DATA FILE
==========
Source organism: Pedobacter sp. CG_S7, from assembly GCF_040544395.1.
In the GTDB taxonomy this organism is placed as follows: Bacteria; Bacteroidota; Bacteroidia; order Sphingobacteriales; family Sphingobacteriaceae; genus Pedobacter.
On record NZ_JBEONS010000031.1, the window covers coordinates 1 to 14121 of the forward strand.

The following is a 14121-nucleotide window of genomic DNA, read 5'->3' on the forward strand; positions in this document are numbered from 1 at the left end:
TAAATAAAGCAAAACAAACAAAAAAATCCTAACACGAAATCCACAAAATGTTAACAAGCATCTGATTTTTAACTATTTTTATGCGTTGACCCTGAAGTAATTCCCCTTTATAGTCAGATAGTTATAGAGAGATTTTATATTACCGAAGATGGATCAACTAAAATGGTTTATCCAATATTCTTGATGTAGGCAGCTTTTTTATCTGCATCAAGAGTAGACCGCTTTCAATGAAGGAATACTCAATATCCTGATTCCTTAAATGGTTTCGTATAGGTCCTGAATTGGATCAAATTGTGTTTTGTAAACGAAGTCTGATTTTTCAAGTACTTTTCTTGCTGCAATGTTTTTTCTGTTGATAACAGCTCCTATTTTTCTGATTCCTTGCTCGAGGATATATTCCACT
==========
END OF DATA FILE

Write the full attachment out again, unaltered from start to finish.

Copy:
Source organism: Pedobacter sp. CG_S7, from assembly GCF_040544395.1.
In the GTDB taxonomy this organism is placed as follows: Bacteria; Bacteroidota; Bacteroidia; order Sphingobacteriales; family Sphingobacteriaceae; genus Pedobacter.
On record NZ_JBEONS010000031.1, the window covers coordinates 1 to 14121 of the forward strand.

The following is a 14121-nucleotide window of genomic DNA, read 5'->3' on the forward strand; positions in this document are numbered from 1 at the left end:
TAAATAAAGCAAAACAAACAAAAAAATCCTAACACGAAATCCACAAAATGTTAACAAGCATCTGATTTTTAACTATTTTTATGCGTTGACCCTGAAGTAATTCCCCTTTATAGTCAGATAGTTATAGAGAGATTTTATATTACCGAAGATGGATCAACTAAAATGGTTTATCCAATATTCTTGATGTAGGCAGCTTTTTTATCTGCATCAAGAGTAGACCGCTTTCAATGAAGGAATACTCAATATCCTGATTCCTTAAATGGTTTCGTATAGGTCCTGAATTGGATCAAATTGTGTTTTGTAAACGAAGTCTGATTTTTCAAGTACTTTTCTTGCTGCAATGTTTTTTCTGTTGATAACAGCTCCTATTTTTCTGATTCCTTGCTCGAGGATATATTCCACT